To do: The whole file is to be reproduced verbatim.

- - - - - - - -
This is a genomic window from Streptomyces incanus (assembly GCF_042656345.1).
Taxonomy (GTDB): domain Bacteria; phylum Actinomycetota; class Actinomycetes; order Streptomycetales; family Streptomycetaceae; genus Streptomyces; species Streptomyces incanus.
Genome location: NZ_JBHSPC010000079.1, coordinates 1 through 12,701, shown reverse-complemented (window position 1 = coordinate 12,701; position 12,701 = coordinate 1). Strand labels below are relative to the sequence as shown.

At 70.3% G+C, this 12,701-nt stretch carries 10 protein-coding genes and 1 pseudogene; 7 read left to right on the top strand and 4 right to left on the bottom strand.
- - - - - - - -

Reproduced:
This is a genomic window from Streptomyces incanus (assembly GCF_042656345.1).
Taxonomy (GTDB): domain Bacteria; phylum Actinomycetota; class Actinomycetes; order Streptomycetales; family Streptomycetaceae; genus Streptomyces; species Streptomyces incanus.
Genome location: NZ_JBHSPC010000079.1, coordinates 1 through 12,701, shown reverse-complemented (window position 1 = coordinate 12,701; position 12,701 = coordinate 1). Strand labels below are relative to the sequence as shown.

At 70.3% G+C, this 12,701-nt stretch carries 10 protein-coding genes and 1 pseudogene; 7 read left to right on the top strand and 4 right to left on the bottom strand.